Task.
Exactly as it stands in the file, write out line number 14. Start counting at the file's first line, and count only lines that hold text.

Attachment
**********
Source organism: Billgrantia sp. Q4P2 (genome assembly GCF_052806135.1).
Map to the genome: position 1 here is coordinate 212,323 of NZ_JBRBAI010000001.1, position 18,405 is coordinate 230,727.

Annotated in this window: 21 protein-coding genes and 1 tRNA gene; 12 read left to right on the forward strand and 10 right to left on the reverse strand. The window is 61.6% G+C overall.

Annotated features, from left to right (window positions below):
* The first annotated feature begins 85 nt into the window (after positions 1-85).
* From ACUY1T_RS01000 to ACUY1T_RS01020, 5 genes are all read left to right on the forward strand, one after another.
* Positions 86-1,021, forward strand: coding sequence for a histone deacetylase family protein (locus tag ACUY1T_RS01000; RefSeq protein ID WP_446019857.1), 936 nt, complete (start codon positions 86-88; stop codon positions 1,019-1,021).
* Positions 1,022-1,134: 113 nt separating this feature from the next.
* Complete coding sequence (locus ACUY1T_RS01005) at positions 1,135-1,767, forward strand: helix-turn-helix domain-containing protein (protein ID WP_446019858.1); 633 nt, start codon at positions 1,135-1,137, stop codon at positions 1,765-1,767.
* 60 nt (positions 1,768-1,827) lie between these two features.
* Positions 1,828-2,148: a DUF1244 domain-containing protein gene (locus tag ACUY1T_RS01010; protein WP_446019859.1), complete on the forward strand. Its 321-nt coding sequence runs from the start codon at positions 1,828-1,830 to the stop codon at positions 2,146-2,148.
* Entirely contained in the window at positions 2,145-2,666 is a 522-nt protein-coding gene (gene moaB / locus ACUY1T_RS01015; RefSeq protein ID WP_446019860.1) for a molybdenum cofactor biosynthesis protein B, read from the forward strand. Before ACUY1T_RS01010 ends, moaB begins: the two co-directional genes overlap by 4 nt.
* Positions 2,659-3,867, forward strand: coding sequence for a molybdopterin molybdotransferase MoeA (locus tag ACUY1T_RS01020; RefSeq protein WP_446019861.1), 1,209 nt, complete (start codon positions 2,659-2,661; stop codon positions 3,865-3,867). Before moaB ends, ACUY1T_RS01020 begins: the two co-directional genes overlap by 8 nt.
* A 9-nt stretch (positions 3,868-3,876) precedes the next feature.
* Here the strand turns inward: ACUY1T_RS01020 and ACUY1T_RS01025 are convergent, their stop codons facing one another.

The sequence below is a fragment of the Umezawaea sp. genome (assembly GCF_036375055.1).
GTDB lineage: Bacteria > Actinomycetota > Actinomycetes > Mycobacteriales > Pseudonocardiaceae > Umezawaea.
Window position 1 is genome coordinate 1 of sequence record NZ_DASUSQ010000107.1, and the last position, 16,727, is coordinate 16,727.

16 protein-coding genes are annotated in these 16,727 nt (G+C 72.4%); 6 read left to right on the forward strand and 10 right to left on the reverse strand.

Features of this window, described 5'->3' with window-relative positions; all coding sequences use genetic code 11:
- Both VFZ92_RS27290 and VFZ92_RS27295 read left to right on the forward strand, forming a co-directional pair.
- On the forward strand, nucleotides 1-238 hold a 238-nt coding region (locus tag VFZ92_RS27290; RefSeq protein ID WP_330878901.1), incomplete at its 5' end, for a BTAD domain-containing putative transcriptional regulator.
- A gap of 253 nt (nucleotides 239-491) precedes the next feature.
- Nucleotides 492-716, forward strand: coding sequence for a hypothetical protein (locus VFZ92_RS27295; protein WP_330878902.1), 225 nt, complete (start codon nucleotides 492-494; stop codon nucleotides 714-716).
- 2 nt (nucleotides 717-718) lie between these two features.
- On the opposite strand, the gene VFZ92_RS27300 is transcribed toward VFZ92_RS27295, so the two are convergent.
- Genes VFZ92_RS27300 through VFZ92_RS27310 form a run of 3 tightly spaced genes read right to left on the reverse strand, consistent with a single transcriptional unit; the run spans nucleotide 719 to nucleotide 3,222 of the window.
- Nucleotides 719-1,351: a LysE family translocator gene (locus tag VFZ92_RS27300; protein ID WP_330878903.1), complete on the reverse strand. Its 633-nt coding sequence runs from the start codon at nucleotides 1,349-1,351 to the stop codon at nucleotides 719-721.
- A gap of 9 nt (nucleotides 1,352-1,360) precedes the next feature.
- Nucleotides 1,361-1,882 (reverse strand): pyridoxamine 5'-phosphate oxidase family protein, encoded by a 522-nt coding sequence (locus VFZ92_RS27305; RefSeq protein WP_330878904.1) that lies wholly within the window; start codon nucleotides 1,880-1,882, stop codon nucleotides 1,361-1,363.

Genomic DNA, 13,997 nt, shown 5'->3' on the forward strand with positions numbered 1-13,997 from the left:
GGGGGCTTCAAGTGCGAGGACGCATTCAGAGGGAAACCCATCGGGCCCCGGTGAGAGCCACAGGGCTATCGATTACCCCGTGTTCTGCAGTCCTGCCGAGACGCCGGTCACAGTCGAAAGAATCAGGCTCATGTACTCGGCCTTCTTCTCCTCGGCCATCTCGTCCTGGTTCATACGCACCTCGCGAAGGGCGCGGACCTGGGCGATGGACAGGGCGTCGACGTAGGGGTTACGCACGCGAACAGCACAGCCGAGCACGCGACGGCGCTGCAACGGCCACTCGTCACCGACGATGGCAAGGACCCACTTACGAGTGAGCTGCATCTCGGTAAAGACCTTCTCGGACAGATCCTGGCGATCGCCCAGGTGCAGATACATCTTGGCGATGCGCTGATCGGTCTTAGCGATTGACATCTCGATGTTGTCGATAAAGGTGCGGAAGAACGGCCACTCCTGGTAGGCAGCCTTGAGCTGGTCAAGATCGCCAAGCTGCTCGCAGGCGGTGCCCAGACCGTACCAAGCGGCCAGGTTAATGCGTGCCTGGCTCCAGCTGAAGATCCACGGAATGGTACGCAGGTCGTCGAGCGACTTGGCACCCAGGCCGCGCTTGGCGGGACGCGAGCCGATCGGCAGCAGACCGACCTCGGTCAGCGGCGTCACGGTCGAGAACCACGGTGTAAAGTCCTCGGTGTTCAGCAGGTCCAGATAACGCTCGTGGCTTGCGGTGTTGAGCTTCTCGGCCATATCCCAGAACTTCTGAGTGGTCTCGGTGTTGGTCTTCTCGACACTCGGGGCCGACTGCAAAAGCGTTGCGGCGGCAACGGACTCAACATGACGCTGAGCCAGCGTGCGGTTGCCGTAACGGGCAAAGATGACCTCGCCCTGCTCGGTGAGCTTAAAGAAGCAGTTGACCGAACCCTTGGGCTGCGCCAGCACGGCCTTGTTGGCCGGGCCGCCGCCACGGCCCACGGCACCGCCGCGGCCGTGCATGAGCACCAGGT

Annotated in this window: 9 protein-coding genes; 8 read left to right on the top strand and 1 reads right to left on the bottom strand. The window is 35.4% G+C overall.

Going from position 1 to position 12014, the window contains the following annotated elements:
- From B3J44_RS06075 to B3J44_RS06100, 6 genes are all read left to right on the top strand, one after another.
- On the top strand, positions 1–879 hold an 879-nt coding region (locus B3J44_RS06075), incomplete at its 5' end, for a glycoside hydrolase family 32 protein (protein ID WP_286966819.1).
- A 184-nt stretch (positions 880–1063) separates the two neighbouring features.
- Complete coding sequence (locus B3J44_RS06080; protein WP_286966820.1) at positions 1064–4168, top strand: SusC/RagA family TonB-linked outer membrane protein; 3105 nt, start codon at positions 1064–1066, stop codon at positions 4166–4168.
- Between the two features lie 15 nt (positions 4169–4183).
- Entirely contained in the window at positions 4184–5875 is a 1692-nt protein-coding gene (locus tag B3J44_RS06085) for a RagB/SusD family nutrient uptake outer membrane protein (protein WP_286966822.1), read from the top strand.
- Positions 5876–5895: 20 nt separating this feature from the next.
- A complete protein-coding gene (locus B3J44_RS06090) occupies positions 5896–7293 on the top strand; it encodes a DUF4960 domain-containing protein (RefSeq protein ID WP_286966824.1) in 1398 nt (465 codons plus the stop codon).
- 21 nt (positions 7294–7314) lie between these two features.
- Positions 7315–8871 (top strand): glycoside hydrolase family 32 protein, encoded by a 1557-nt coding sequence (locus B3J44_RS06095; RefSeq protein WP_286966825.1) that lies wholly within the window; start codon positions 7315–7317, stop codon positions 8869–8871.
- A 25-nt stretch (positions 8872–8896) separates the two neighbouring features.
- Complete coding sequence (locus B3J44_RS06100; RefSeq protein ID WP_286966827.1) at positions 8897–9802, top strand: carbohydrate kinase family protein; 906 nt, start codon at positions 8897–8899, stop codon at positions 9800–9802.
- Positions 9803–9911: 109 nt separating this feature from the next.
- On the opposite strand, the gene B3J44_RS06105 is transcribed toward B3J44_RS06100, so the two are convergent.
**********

* A 9-nt stretch (positions 3,868-3,876) precedes the next feature.